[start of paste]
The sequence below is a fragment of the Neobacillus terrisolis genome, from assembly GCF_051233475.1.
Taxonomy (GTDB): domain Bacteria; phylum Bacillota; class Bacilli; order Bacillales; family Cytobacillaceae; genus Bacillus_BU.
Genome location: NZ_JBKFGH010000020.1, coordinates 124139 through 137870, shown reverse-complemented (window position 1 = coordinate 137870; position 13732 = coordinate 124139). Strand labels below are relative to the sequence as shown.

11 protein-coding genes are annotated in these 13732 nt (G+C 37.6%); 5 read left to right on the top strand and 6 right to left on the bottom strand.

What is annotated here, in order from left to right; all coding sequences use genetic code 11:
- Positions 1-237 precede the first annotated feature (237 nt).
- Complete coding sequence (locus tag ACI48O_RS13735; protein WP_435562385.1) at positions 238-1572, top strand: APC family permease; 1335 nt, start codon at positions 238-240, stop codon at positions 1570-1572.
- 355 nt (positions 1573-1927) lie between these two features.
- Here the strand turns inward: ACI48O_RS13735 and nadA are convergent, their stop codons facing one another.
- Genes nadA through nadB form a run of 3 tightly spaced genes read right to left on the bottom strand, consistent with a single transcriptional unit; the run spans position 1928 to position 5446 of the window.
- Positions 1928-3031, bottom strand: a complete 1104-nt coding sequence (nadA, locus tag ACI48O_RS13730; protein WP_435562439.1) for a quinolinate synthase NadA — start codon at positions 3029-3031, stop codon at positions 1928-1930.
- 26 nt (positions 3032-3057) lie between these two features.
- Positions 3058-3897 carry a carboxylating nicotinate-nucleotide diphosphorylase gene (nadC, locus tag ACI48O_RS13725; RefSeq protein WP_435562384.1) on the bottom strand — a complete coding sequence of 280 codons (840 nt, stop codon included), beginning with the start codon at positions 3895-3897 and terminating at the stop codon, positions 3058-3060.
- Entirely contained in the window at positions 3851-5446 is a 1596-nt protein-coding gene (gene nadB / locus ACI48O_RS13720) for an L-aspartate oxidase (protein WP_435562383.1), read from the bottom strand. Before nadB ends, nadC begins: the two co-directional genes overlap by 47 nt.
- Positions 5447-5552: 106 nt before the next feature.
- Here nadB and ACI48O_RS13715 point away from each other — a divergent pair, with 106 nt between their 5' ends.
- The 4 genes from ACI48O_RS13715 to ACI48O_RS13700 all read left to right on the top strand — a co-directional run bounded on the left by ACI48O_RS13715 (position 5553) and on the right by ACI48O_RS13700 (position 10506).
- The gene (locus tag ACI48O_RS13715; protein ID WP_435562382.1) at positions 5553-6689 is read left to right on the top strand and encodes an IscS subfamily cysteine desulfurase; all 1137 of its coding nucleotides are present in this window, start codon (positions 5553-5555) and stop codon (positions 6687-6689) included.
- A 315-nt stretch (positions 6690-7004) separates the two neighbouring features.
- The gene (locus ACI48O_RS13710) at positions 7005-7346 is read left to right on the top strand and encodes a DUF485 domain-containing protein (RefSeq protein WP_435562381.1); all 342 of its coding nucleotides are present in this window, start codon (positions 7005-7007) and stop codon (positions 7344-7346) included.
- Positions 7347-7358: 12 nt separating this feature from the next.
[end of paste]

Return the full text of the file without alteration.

The sequence below is a fragment of the Neobacillus terrisolis genome, from assembly GCF_051233475.1.
Taxonomy (GTDB): domain Bacteria; phylum Bacillota; class Bacilli; order Bacillales; family Cytobacillaceae; genus Bacillus_BU.
Genome location: NZ_JBKFGH010000020.1, coordinates 124139 through 137870, shown reverse-complemented (window position 1 = coordinate 137870; position 13732 = coordinate 124139). Strand labels below are relative to the sequence as shown.

11 protein-coding genes are annotated in these 13732 nt (G+C 37.6%); 5 read left to right on the top strand and 6 right to left on the bottom strand.

What is annotated here, in order from left to right; all coding sequences use genetic code 11:
- Positions 1-237 precede the first annotated feature (237 nt).
- Complete coding sequence (locus tag ACI48O_RS13735; protein WP_435562385.1) at positions 238-1572, top strand: APC family permease; 1335 nt, start codon at positions 238-240, stop codon at positions 1570-1572.
- 355 nt (positions 1573-1927) lie between these two features.
- Here the strand turns inward: ACI48O_RS13735 and nadA are convergent, their stop codons facing one another.
- Genes nadA through nadB form a run of 3 tightly spaced genes read right to left on the bottom strand, consistent with a single transcriptional unit; the run spans position 1928 to position 5446 of the window.
- Positions 1928-3031, bottom strand: a complete 1104-nt coding sequence (nadA, locus tag ACI48O_RS13730; protein WP_435562439.1) for a quinolinate synthase NadA — start codon at positions 3029-3031, stop codon at positions 1928-1930.
- 26 nt (positions 3032-3057) lie between these two features.
- Positions 3058-3897 carry a carboxylating nicotinate-nucleotide diphosphorylase gene (nadC, locus tag ACI48O_RS13725; RefSeq protein WP_435562384.1) on the bottom strand — a complete coding sequence of 280 codons (840 nt, stop codon included), beginning with the start codon at positions 3895-3897 and terminating at the stop codon, positions 3058-3060.
- Entirely contained in the window at positions 3851-5446 is a 1596-nt protein-coding gene (gene nadB / locus ACI48O_RS13720) for an L-aspartate oxidase (protein WP_435562383.1), read from the bottom strand. Before nadB ends, nadC begins: the two co-directional genes overlap by 47 nt.
- Positions 5447-5552: 106 nt before the next feature.
- Here nadB and ACI48O_RS13715 point away from each other — a divergent pair, with 106 nt between their 5' ends.
- The 4 genes from ACI48O_RS13715 to ACI48O_RS13700 all read left to right on the top strand — a co-directional run bounded on the left by ACI48O_RS13715 (position 5553) and on the right by ACI48O_RS13700 (position 10506).
- The gene (locus tag ACI48O_RS13715; protein ID WP_435562382.1) at positions 5553-6689 is read left to right on the top strand and encodes an IscS subfamily cysteine desulfurase; all 1137 of its coding nucleotides are present in this window, start codon (positions 5553-5555) and stop codon (positions 6687-6689) included.
- A 315-nt stretch (positions 6690-7004) separates the two neighbouring features.
- The gene (locus ACI48O_RS13710) at positions 7005-7346 is read left to right on the top strand and encodes a DUF485 domain-containing protein (RefSeq protein WP_435562381.1); all 342 of its coding nucleotides are present in this window, start codon (positions 7005-7007) and stop codon (positions 7344-7346) included.
- Positions 7347-7358: 12 nt separating this feature from the next.